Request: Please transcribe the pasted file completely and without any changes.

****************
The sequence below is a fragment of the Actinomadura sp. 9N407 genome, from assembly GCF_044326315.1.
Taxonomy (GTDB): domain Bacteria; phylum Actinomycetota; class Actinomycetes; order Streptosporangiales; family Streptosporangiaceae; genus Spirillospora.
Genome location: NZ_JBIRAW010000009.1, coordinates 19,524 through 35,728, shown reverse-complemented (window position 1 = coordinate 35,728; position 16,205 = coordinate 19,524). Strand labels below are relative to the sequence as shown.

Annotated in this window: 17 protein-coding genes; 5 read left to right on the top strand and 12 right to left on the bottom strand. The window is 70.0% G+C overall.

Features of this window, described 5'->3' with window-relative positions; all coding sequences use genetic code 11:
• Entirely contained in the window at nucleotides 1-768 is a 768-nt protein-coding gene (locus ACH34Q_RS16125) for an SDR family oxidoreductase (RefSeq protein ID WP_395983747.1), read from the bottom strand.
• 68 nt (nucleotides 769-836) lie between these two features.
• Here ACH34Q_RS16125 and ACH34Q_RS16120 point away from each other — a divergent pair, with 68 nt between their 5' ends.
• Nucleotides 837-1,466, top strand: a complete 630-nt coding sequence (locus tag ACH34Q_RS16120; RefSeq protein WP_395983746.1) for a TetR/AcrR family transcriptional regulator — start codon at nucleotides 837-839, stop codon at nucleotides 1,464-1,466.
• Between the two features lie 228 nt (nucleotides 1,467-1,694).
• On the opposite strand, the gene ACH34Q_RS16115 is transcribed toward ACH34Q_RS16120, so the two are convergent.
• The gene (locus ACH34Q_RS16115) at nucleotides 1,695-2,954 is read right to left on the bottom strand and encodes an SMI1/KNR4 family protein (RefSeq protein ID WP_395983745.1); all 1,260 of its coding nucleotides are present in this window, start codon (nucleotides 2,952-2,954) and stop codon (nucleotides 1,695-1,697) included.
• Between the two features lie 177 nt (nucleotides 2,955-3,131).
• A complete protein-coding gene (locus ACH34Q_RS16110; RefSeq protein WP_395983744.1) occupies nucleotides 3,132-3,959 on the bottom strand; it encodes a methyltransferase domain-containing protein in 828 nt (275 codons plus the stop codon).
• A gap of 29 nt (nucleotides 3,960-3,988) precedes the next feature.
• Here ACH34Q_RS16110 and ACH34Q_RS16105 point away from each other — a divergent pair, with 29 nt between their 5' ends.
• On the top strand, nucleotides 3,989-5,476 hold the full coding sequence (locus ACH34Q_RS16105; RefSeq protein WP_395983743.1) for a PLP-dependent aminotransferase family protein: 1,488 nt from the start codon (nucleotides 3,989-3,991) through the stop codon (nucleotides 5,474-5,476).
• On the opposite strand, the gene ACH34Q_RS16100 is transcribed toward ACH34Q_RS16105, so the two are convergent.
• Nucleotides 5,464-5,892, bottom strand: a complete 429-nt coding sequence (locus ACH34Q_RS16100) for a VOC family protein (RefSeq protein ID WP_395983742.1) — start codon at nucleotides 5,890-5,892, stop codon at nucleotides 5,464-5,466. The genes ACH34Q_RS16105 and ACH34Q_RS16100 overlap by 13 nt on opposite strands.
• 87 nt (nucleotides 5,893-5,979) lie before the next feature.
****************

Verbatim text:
The sequence below is a fragment of the Actinomadura sp. 9N407 genome, from assembly GCF_044326315.1.
Taxonomy (GTDB): domain Bacteria; phylum Actinomycetota; class Actinomycetes; order Streptosporangiales; family Streptosporangiaceae; genus Spirillospora.
Genome location: NZ_JBIRAW010000009.1, coordinates 19,524 through 35,728, shown reverse-complemented (window position 1 = coordinate 35,728; position 16,205 = coordinate 19,524). Strand labels below are relative to the sequence as shown.

Annotated in this window: 17 protein-coding genes; 5 read left to right on the top strand and 12 right to left on the bottom strand. The window is 70.0% G+C overall.

Features of this window, described 5'->3' with window-relative positions; all coding sequences use genetic code 11:
• Entirely contained in the window at nucleotides 1-768 is a 768-nt protein-coding gene (locus ACH34Q_RS16125) for an SDR family oxidoreductase (RefSeq protein ID WP_395983747.1), read from the bottom strand.
• 68 nt (nucleotides 769-836) lie between these two features.
• Here ACH34Q_RS16125 and ACH34Q_RS16120 point away from each other — a divergent pair, with 68 nt between their 5' ends.
• Nucleotides 837-1,466, top strand: a complete 630-nt coding sequence (locus tag ACH34Q_RS16120; RefSeq protein WP_395983746.1) for a TetR/AcrR family transcriptional regulator — start codon at nucleotides 837-839, stop codon at nucleotides 1,464-1,466.
• Between the two features lie 228 nt (nucleotides 1,467-1,694).
• On the opposite strand, the gene ACH34Q_RS16115 is transcribed toward ACH34Q_RS16120, so the two are convergent.
• The gene (locus ACH34Q_RS16115) at nucleotides 1,695-2,954 is read right to left on the bottom strand and encodes an SMI1/KNR4 family protein (RefSeq protein ID WP_395983745.1); all 1,260 of its coding nucleotides are present in this window, start codon (nucleotides 2,952-2,954) and stop codon (nucleotides 1,695-1,697) included.
• Between the two features lie 177 nt (nucleotides 2,955-3,131).
• A complete protein-coding gene (locus ACH34Q_RS16110; RefSeq protein WP_395983744.1) occupies nucleotides 3,132-3,959 on the bottom strand; it encodes a methyltransferase domain-containing protein in 828 nt (275 codons plus the stop codon).
• A gap of 29 nt (nucleotides 3,960-3,988) precedes the next feature.
• Here ACH34Q_RS16110 and ACH34Q_RS16105 point away from each other — a divergent pair, with 29 nt between their 5' ends.
• On the top strand, nucleotides 3,989-5,476 hold the full coding sequence (locus ACH34Q_RS16105; RefSeq protein WP_395983743.1) for a PLP-dependent aminotransferase family protein: 1,488 nt from the start codon (nucleotides 3,989-3,991) through the stop codon (nucleotides 5,474-5,476).
• On the opposite strand, the gene ACH34Q_RS16100 is transcribed toward ACH34Q_RS16105, so the two are convergent.
• Nucleotides 5,464-5,892, bottom strand: a complete 429-nt coding sequence (locus ACH34Q_RS16100) for a VOC family protein (RefSeq protein ID WP_395983742.1) — start codon at nucleotides 5,890-5,892, stop codon at nucleotides 5,464-5,466. The genes ACH34Q_RS16105 and ACH34Q_RS16100 overlap by 13 nt on opposite strands.
• 87 nt (nucleotides 5,893-5,979) lie before the next feature.